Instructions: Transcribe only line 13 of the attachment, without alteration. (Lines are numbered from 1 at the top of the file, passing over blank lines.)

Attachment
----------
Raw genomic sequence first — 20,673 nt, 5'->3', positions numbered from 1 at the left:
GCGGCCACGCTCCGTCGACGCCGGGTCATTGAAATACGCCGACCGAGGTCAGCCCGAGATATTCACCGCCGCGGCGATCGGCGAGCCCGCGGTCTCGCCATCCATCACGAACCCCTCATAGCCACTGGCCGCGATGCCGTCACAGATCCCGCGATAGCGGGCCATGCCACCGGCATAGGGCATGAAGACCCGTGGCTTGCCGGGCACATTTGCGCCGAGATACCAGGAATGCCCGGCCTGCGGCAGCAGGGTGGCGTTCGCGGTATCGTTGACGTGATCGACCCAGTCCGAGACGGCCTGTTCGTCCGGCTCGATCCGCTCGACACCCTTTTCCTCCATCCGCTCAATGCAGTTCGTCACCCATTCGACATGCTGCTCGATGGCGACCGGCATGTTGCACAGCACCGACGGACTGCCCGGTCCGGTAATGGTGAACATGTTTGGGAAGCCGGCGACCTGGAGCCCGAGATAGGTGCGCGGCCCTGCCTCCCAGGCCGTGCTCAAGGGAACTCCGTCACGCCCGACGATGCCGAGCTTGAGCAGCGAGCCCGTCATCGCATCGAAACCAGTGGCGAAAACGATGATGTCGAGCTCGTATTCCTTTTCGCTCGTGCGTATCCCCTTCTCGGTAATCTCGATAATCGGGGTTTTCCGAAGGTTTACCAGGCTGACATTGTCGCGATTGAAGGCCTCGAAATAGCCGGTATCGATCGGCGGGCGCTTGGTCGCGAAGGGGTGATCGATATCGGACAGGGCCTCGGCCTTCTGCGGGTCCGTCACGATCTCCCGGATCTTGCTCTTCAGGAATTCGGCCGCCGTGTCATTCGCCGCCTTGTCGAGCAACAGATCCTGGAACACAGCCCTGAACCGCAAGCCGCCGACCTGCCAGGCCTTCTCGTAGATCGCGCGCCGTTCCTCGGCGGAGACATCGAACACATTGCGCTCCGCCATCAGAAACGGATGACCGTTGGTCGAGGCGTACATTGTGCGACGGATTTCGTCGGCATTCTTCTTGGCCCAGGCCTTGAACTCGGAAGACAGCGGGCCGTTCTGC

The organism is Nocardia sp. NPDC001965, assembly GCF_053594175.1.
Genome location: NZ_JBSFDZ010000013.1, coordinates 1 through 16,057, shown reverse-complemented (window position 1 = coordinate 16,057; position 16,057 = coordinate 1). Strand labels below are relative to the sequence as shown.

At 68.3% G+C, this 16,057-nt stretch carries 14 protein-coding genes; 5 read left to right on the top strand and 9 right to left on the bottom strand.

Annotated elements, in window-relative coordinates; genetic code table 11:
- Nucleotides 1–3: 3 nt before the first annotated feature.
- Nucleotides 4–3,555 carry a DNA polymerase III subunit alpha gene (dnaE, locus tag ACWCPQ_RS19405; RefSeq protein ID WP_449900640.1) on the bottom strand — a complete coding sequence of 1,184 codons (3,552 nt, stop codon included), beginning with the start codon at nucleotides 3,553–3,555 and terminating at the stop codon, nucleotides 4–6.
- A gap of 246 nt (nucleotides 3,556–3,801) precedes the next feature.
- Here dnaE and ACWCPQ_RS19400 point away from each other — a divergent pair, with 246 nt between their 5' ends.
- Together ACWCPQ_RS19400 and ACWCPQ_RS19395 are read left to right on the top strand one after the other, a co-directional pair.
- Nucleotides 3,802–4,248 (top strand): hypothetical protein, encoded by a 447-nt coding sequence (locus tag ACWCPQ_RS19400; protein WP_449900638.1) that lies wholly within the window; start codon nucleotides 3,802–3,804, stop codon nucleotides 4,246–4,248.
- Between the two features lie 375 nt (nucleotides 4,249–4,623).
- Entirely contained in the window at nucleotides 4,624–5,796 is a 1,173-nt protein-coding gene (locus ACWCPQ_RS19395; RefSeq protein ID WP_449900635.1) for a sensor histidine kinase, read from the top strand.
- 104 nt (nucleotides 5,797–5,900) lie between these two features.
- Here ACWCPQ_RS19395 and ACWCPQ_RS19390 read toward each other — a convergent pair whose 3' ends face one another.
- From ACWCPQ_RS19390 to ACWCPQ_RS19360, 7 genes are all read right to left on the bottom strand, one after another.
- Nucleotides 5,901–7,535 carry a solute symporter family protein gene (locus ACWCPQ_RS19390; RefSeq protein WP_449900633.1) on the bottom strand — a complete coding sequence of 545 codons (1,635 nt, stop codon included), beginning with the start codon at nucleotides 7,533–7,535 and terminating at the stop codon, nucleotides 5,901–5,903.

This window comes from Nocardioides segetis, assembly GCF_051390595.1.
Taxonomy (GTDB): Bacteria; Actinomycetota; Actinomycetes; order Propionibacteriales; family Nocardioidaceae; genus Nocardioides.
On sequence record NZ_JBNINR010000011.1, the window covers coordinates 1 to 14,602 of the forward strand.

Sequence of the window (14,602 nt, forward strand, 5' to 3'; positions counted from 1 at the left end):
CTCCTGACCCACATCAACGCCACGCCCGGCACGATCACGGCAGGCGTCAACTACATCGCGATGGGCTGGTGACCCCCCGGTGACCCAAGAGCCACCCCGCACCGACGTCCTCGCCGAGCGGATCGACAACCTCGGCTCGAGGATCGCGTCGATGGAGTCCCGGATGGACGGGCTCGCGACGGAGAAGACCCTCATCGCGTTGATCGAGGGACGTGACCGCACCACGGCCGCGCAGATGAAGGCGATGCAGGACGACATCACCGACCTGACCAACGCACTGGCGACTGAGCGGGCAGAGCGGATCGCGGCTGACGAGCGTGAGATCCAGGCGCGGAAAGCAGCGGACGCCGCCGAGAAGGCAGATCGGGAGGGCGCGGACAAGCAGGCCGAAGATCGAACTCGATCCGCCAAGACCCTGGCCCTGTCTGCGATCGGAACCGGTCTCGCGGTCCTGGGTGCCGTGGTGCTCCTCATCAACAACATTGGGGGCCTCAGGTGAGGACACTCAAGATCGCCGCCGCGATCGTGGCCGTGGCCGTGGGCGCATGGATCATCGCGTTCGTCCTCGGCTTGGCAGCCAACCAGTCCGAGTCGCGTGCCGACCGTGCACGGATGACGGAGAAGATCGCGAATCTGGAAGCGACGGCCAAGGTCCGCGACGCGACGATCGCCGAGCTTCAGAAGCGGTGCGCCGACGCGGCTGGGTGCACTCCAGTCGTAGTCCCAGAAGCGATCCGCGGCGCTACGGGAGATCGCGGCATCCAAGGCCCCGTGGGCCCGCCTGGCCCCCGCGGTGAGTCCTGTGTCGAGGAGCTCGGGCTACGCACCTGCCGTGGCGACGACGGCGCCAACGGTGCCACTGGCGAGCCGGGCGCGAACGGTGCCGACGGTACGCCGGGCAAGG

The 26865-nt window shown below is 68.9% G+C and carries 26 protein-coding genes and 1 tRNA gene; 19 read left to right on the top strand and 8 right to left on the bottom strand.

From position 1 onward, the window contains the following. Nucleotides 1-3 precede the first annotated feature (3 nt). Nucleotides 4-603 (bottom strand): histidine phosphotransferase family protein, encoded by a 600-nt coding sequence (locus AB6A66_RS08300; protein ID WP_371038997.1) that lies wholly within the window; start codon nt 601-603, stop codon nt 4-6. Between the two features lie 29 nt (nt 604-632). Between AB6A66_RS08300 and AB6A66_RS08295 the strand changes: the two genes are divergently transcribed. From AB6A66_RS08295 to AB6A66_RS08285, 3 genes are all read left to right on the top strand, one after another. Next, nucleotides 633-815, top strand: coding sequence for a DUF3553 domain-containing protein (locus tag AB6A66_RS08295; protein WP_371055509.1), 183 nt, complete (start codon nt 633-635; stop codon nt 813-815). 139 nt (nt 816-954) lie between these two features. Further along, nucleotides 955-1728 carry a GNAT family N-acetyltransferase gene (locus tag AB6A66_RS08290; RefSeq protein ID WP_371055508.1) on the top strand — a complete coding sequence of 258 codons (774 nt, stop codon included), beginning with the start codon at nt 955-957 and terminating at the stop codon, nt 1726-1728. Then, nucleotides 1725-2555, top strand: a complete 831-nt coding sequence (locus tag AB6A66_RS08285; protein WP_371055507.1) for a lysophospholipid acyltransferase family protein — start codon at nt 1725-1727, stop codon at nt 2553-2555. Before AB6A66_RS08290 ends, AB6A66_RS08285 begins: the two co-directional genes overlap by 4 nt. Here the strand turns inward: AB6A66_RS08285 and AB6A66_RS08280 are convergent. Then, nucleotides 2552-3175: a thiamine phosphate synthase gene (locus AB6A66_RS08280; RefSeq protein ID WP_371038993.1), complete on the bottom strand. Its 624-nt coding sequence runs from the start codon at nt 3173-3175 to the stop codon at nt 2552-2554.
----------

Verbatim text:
- Between the two features lie 375 nt (nucleotides 4,249–4,623).